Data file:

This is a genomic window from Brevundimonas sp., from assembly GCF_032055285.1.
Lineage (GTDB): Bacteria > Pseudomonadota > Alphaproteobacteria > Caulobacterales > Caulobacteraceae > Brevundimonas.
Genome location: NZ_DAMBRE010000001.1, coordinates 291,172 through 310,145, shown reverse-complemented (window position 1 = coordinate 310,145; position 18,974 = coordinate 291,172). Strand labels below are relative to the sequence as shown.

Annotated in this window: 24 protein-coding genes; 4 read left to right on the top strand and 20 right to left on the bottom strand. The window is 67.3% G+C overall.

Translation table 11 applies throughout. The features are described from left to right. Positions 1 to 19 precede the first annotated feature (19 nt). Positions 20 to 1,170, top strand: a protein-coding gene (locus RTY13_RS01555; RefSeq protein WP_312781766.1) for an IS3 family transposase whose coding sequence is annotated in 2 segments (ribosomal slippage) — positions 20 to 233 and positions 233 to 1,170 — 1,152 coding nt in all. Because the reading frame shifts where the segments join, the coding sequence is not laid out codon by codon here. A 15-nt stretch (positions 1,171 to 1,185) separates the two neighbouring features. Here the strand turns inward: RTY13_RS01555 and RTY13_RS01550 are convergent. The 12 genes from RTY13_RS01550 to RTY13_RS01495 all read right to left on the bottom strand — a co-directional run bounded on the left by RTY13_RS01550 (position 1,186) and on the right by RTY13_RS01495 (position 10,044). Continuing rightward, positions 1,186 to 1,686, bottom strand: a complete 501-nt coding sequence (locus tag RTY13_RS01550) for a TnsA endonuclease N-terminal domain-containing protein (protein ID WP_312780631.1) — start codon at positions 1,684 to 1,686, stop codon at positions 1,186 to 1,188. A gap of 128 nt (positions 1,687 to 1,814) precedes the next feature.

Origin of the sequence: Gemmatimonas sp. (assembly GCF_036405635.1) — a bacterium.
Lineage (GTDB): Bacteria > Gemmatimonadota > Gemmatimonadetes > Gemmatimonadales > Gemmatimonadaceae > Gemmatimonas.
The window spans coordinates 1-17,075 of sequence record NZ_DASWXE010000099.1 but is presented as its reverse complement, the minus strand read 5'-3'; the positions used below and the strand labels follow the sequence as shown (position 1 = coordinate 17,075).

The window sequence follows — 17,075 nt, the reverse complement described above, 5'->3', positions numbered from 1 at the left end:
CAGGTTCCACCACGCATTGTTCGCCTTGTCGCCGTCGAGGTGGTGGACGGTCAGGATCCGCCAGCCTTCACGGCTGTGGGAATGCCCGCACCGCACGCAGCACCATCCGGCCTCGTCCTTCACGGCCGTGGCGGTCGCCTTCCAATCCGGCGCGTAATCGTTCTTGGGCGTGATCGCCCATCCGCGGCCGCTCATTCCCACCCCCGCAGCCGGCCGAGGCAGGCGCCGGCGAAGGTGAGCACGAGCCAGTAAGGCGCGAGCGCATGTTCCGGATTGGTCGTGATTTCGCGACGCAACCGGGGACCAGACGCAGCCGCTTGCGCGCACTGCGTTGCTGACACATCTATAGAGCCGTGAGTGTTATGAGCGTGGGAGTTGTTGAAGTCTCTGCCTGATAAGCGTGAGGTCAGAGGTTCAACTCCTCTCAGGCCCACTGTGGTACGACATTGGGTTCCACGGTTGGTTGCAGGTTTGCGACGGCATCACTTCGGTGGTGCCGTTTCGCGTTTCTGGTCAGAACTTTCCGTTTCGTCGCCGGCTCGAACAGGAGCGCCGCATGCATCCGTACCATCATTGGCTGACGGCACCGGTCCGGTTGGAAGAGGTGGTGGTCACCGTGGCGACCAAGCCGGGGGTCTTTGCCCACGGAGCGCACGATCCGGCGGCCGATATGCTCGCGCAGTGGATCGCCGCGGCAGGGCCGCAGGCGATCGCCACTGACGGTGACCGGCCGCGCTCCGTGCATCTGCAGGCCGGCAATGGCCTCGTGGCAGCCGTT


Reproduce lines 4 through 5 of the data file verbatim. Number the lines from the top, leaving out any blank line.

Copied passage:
Annotated in this window: 24 protein-coding genes; 4 read left to right on the top strand and 20 right to left on the bottom strand. The window is 67.3% G+C overall.

Translation table 11 applies throughout. The features are described from left to right. Positions 1 to 19 precede the first annotated feature (19 nt). Positions 20 to 1,170, top strand: a protein-coding gene (locus RTY13_RS01555; RefSeq protein WP_312781766.1) for an IS3 family transposase whose coding sequence is annotated in 2 segments (ribosomal slippage) — positions 20 to 233 and positions 233 to 1,170 — 1,152 coding nt in all. Because the reading frame shifts where the segments join, the coding sequence is not laid out codon by codon here. A 15-nt stretch (positions 1,171 to 1,185) separates the two neighbouring features. Here the strand turns inward: RTY13_RS01555 and RTY13_RS01550 are convergent. The 12 genes from RTY13_RS01550 to RTY13_RS01495 all read right to left on the bottom strand — a co-directional run bounded on the left by RTY13_RS01550 (position 1,186) and on the right by RTY13_RS01495 (position 10,044). Continuing rightward, positions 1,186 to 1,686, bottom strand: a complete 501-nt coding sequence (locus tag RTY13_RS01550) for a TnsA endonuclease N-terminal domain-containing protein (protein ID WP_312780631.1) — start codon at positions 1,684 to 1,686, stop codon at positions 1,186 to 1,188. A gap of 128 nt (positions 1,687 to 1,814) precedes the next feature.